Emerson at Home and Abroad

By Moncure Daniel Conway | Go to book overview
Save to active project

XIV. THE HOME.

A WISE old friend of mine used to say that in marriage one should seek a soul that came into the world about the same time as himself." So Emerson once said to me. Lidian Jackson, whom he married in September, 1835, exceeded him a little in age, and the spiritual breath of the same era was upon her. Born beside Plymouth Rock, she had become of such marked devoutness in the Church there founded by the Pilgrims, -- dedicated by her ancestors to the God of Calvin, and ascended to the God of Channing, -- and so unwearied in her charities that she was known as "the Saint of Plymouth." Yet, whenever the "Last Supper" was to be celebrated in this church, its saint arose, and, from the old family pew near the pulpit, walked down the aisle and out of the church. This was not because she did not honour the rite, but because' she held its maintenance as a condition of church-membership to be its perversion and dishonour. Mrs. Emerson brought some pecuniary addition to his means, and the house, with its pleasant garden, in which he loved to work, and several acres were purchased. Emerson now regarded himself as a rich man, with his homestead, about twenty thousand dollars in

-139-

Notes for this page

Add a new note
If you are trying to select text to create highlights or citations, remember that you must now click or tap on the first word, and then click or tap on the last word.
Loading One moment ...
Project items
Notes
Cite this page

Cited page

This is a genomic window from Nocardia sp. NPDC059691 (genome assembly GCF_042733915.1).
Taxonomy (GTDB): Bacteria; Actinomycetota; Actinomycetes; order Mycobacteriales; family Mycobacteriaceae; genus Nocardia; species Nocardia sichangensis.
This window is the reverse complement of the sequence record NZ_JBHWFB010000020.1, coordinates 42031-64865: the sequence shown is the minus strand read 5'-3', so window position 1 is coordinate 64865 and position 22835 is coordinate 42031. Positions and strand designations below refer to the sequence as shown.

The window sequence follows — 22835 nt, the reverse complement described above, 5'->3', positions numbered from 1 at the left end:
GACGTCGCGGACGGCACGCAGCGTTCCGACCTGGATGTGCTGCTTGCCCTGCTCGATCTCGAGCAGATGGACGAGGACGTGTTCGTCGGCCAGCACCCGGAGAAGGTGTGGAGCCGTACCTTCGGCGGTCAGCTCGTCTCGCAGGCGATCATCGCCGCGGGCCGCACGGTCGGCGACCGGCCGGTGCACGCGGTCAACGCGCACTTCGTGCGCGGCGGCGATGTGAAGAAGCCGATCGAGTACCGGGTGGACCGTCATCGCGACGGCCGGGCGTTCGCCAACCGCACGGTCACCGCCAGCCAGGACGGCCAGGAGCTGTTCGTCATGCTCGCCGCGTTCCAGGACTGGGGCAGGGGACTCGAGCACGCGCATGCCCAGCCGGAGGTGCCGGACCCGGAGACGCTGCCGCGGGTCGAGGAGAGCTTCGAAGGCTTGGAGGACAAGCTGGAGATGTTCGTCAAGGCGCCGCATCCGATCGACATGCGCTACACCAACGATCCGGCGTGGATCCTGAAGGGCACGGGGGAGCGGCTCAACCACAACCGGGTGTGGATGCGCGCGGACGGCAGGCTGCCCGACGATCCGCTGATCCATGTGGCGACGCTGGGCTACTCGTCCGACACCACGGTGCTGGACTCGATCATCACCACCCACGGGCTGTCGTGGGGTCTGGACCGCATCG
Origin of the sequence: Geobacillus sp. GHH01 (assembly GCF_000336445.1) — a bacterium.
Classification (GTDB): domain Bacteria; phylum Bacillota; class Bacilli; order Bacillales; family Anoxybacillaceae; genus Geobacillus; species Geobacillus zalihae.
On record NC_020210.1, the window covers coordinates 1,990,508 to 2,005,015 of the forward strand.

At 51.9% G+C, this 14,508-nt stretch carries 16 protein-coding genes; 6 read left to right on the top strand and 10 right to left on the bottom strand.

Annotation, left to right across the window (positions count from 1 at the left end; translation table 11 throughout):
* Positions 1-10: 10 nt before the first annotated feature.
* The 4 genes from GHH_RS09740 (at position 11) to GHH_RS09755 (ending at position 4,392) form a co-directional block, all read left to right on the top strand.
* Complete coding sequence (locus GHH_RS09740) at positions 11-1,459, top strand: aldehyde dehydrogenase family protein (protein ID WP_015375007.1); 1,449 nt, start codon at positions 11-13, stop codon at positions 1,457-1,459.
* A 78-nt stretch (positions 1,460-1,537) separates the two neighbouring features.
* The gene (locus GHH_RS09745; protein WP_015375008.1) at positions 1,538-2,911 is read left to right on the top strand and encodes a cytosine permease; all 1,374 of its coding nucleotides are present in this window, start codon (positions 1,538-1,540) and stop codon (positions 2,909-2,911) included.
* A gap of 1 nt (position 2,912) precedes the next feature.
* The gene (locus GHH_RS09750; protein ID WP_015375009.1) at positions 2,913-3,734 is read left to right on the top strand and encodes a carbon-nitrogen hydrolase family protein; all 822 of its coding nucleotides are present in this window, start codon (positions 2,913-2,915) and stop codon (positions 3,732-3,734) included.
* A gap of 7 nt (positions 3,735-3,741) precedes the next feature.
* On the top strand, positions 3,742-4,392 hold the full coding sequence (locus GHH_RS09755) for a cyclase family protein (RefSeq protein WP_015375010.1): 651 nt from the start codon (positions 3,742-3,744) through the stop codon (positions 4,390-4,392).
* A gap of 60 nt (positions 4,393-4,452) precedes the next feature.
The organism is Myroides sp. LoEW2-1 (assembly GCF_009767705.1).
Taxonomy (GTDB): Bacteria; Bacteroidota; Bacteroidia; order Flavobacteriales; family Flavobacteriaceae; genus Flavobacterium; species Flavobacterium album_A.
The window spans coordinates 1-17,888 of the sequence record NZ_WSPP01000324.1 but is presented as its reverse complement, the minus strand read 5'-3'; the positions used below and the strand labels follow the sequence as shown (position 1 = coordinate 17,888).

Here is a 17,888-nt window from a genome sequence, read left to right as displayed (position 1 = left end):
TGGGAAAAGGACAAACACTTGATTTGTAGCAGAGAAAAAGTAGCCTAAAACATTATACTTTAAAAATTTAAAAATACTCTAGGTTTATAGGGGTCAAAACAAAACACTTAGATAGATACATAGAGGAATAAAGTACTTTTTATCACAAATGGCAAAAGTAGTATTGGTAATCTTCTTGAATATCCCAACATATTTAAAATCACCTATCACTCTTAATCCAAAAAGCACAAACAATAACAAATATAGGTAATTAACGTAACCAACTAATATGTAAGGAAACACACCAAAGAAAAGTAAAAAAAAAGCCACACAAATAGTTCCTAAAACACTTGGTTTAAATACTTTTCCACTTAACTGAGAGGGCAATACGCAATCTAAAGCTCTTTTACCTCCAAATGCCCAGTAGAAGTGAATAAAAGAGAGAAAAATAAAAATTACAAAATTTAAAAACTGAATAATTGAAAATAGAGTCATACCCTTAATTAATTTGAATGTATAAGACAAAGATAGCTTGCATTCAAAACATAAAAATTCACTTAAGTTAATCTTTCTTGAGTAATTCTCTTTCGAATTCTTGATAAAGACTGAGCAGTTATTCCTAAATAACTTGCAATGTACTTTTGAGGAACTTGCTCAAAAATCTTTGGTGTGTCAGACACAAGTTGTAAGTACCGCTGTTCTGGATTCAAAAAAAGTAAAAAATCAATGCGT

Style
Citations are available only to our active members.
Sign up now to cite pages or passages in MLA, APA and Chicago citation styles.

Cited page

Bookmark this page
Emerson at Home and Abroad
Settings

Settings

Typeface
Text size Smaller Larger
Search within

Search within this book

Look up

Look up a word

  • Dictionary
  • Thesaurus
Please submit a word or phrase above.
Print this page

Print this page

Why can't I print more than one page at a time?

While we understand printed pages are helpful to our users, this limitation is necessary to help protect our publishers' copyrighted material and prevent its unlawful distribution. We are sorry for any inconvenience.
Full screen
/ 386

matching results for page

Cited passage

Style
Citations are available only to our active members.
Sign up now to cite pages or passages in MLA, APA and Chicago citation styles.

Cited passage

Welcome to the new Questia Reader

The Questia Reader has been updated to provide you with an even better online reading experience.  It is now 100% Responsive, which means you can read our books and articles on any sized device you wish.  All of your favorite tools like notes, highlights, and citations are still here, but the way you select text has been updated to be easier to use, especially on touchscreen devices.  Here's how:

1. Click or tap the first word you want to select.
2. Click or tap the last word you want to select.

OK, got it!

Thanks for trying Questia!

Please continue trying out our research tools, but please note, full functionality is available only to our active members.

Your work will be lost once you leave this Web page.

For full access in an ad-free environment, sign up now for a FREE, 1-day trial.

Already a member? Log in now.

Are you sure you want to delete this highlight?